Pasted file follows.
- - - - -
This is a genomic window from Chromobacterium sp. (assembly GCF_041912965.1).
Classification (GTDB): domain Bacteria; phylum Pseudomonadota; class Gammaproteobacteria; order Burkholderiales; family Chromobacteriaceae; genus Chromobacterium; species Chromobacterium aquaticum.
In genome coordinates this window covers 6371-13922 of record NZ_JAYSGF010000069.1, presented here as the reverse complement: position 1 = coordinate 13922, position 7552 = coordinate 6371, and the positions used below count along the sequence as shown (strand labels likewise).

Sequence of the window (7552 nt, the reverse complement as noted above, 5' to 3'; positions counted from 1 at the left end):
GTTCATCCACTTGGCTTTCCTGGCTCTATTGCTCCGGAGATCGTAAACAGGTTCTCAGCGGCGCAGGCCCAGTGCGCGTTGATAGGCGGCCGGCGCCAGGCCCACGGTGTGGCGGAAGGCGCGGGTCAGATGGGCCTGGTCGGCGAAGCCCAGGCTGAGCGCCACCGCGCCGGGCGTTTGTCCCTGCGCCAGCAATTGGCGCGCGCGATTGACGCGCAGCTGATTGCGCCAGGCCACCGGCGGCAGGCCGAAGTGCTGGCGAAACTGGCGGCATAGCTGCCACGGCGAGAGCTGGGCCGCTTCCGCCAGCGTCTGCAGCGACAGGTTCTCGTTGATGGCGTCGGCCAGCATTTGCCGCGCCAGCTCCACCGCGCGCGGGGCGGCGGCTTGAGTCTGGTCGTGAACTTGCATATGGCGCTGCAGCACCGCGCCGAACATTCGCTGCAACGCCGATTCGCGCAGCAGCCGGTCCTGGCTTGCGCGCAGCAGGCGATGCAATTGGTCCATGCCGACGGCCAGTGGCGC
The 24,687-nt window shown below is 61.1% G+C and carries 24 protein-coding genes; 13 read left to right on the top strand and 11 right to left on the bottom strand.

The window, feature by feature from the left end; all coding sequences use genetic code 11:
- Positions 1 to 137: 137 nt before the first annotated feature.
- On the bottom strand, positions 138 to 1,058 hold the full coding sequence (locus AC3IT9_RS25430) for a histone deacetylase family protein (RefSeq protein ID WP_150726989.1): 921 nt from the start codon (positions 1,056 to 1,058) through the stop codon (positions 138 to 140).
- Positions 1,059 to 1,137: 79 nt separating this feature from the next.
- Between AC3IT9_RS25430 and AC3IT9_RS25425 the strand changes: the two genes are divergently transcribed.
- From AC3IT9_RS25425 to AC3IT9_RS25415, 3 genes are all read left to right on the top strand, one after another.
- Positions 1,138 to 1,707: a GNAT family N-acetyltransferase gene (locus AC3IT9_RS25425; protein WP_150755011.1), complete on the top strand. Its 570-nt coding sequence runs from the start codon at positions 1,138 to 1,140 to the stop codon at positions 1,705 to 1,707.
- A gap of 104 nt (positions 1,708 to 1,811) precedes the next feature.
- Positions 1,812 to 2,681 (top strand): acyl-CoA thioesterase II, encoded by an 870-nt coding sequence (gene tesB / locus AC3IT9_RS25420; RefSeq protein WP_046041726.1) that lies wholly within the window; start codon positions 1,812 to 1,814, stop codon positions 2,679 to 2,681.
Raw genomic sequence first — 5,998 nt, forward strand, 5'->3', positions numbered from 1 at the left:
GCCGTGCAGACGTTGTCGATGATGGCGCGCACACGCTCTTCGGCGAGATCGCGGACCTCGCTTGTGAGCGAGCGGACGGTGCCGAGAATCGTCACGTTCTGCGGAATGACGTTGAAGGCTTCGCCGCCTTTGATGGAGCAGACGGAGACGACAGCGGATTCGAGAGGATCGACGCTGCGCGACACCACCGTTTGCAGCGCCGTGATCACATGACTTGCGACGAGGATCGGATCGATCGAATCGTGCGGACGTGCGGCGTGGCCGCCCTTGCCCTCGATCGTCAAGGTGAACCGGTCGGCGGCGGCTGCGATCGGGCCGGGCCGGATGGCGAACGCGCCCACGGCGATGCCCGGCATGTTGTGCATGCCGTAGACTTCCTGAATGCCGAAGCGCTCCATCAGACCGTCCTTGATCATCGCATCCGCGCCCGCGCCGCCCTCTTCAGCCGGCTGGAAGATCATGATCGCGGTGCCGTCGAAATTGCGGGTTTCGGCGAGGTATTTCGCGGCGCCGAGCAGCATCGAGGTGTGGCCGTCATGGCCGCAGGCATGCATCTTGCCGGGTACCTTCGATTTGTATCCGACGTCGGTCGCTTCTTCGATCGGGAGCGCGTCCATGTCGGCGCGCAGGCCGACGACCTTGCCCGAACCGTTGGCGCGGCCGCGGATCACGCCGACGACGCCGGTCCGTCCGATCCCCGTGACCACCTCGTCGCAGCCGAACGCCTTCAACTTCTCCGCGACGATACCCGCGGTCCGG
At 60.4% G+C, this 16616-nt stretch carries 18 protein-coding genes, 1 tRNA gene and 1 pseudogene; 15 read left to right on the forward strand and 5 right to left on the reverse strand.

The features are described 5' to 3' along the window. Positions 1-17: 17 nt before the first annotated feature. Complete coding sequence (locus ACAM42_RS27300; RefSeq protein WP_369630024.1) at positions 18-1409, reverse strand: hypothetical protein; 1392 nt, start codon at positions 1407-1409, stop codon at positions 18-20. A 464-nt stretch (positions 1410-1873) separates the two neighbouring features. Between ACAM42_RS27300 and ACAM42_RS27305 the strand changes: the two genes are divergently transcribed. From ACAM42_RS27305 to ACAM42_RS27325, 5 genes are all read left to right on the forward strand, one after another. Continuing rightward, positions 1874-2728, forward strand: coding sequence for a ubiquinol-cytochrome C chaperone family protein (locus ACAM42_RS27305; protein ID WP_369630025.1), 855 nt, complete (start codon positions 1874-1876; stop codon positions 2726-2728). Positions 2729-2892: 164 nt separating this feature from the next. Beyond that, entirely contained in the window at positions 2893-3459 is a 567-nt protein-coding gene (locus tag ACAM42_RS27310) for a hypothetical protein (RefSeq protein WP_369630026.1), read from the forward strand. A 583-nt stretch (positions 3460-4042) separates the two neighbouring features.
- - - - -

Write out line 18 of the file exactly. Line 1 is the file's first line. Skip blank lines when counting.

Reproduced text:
At 60.4% G+C, this 16616-nt stretch carries 18 protein-coding genes, 1 tRNA gene and 1 pseudogene; 15 read left to right on the forward strand and 5 right to left on the reverse strand.